Businesses are diving head first into ‘big data’ within their contact centres to provide a better, more personalised customer service experience. This data is bought together from a vast array of internal and external sources, including all digitised customer interactions – from phone, social media, email, instant messenger and even in-person.
Assessing this information provides businesses with a robust, fully referenceable, 360-degree view of every customer. But there’s one technology that has come on leaps and bounds as part of this customer experience equation – voice analytics – and it’s proving increasingly valuable to businesses of all sizes and industries.
Voice analytics – the process of digitally analysing interactions between customers and agents – helps businesses take their products, processes and customer service efforts to the next level.
While speech analytics has been around for more than a decade, recent advancements in digitalisation, machine learning and artificial intelligence (AI) have made it extremely powerful, enabling companies to transform vast troves of customer-related data into eye-opening, real-time insights.
In fact, the market is growing so quickly it’s expected to reach a valuation of US$2.17 billion by 2022.
By digitalising the conversation and comparing key-indicators against an exhaustive database, a company can forecast if a customer call is headed in the right direction or veering off track.
It can evaluate the pitch and tone of a customer’s voice against predetermined benchmarks to determine if they are satisfied or becoming upset or frustrated. Or by evaluating pauses, silence or crosstalk, the organisation can determine how successfully the agent is answering a question or resolving an issue.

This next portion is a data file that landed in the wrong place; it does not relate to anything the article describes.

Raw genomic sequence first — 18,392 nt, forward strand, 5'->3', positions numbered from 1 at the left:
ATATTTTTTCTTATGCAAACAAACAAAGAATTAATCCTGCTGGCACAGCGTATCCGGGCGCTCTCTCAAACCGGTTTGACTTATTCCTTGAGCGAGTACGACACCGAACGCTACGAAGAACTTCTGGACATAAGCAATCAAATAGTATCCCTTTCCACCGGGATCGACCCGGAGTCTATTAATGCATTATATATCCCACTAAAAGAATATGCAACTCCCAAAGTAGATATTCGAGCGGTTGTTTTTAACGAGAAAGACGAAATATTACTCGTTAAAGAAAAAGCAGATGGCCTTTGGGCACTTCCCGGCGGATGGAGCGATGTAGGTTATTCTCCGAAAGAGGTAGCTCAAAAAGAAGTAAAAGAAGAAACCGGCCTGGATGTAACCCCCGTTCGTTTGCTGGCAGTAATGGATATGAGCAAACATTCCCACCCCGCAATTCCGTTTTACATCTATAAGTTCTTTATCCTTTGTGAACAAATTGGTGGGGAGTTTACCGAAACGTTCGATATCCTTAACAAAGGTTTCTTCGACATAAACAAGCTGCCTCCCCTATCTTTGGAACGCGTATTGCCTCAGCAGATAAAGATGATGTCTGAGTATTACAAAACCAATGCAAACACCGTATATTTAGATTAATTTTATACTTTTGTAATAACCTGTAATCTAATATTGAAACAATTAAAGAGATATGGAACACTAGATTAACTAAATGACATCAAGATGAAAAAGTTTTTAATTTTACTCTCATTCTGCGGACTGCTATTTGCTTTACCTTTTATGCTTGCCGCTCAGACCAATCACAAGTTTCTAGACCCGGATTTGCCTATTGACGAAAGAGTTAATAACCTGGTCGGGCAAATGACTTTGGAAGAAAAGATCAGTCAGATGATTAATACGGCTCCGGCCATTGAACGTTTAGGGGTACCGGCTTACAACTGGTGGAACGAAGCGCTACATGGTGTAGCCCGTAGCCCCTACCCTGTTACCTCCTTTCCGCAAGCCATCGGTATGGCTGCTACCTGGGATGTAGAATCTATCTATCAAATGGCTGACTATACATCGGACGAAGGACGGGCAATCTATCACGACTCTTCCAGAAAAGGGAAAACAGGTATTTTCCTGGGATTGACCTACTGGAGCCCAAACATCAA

Challenges and implications
The embrace of big data comes at an opportune time, not just for organisations that use contact centres, but also for the economy in general.
According to Zendesk, over the past five years, customer satisfaction has fallen 2.2% globally to 92.5% in 2018, while in Australia it has decreased by 0.94 to 95.13%.
Australian consumers also have higher expectations of customer experience (CX) than the global average. Half of Australian consumers’ expectations are higher than they were a year ago, compared to the global average of 46% – highlighting why it’s important for Australian businesses to make CX a key focus in their business.
No doubt customer satisfaction is facing an uphill battle in Australia, with trust slowly rebuilding in the wake of key events like the Banking Royal Commission. Against this backdrop, it truly is the perfect time for customer experience to shine and help rebuild satisfaction levels.
Voice analytics has a vital role to play in this process. By using big data-based voice analytics properly, organisations now have the insights to overcome the thorniest issues challenging their customer service efforts.
They can readily identify common issues that typically prompt customer calls, resolve more problems on the first contact, shorten call-handling times and even improve the quality of their product and service offerings.
And that’s just the beginning. Bringing together speech analytics and AI will enable contact centres to instantly analyse customer conversations and provide real-time prompts on how to best handle calls.
For instance, if the system picks up cues that an agent is struggling or a customer is becoming disgruntled, it may prompt the agent to transfer the call to a more-knowledgeable agent or supervisor.
Alternatively, if the system determines that a customer seems amenable to additional products or services, it can provide the agent with a menu of cross-sell or upsell opportunities and even a suggested sales script.